Clark Public Utilities recognized as a Smart Energy Provider

Clark Public Utilities has earned a Smart Energy Provider (SEP) designation from the American Public Power Association for demonstrating a commitment to and proficiency in energy efficiency, distributed generation and environmental initiatives that support the goal of providing safe, reliable, low-cost and sustainable electric service.

The SEP designation, which lasts for two years (Dec. 1, 2021, to Nov. 30, 2023), recognizes public power utilities for demonstrating leading practices in four key disciplines: smart energy program structure; energy efficiency and distributed energy programs; environmental and sustainability initiatives; and customer experience. Clark Public Utilities joins more than 90 public power utilities nationwide that hold the SEP designation. Clark Public Utilities also received the designation in 2019.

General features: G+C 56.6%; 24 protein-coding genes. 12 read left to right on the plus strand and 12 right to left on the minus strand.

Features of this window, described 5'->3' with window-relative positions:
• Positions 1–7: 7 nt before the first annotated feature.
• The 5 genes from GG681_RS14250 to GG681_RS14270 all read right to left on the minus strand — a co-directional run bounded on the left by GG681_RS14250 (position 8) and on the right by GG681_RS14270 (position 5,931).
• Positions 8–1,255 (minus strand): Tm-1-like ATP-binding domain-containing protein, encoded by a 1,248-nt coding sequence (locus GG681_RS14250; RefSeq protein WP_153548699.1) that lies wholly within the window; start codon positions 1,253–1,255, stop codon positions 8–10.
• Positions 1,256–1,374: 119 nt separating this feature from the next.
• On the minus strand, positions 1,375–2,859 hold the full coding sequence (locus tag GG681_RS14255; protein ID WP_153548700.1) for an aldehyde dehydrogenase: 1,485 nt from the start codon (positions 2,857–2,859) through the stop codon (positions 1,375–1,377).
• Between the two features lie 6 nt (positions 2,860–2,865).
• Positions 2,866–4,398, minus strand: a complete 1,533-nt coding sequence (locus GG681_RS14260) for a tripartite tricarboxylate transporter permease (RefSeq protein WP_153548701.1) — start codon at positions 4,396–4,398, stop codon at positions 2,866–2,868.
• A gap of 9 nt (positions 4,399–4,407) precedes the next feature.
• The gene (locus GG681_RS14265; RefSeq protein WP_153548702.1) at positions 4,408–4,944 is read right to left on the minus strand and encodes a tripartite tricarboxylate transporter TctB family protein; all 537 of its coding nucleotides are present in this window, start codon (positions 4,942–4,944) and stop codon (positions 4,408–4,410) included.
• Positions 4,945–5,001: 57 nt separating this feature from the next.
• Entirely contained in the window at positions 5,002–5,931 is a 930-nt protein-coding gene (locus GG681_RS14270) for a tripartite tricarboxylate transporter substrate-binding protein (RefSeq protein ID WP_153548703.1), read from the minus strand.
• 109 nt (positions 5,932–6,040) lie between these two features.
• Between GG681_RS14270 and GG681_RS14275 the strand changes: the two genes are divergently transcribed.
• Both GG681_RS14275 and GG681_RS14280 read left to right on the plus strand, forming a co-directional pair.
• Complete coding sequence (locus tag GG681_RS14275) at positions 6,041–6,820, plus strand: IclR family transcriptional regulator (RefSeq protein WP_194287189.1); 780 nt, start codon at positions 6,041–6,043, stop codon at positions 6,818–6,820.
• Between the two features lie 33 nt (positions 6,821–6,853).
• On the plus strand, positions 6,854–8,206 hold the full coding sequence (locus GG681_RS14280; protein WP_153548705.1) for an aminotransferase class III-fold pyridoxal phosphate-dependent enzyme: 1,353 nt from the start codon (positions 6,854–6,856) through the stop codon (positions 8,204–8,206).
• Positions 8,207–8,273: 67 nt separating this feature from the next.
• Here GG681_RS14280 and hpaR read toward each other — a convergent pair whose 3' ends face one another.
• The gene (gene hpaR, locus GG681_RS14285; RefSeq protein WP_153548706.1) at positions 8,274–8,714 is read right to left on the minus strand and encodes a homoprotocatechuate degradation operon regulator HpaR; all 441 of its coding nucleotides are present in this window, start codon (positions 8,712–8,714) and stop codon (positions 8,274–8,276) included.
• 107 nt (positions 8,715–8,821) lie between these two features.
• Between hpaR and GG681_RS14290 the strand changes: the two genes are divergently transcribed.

“Utilities that earn the SEP designations are going the extra mile beyond providing electricity for their communities,” said Matt Hein, Energy Services Manager of Cedar Falls Utilities in Cedar Falls, Iowa and chair of the APPA Energy Innovation Committee. “This designation celebrates utilities that are committed to serving their customers with leading smart energy programs and energy services. These communities should be proud that their utilities are focused on providing excellent service while planning for the future.”

“We are proud to be recognized as one of a select few utilities at the leading edge of smart energy best practices,” said Debbie DePetris, Manager of Energy Services at Clark Public Utilities. “Earning two consecutive SEP designations reflects our unwavering commitment to delivering reliable, at-cost energy, our support for clean energy initiatives, and our dedication to helping our customers make the most of the energy they use.”



Joanna Yorke is the managing editor of the Vancouver Business Journal. She has worked in the journalism field since 2010 after graduating from the Edward R. Murrow College of Communication at Washington State University in Pullman. Yorke worked at The Reflector Newspaper in Battle Ground for six years and then worked at and helped start

Article Source: Vancouver WA Business Journal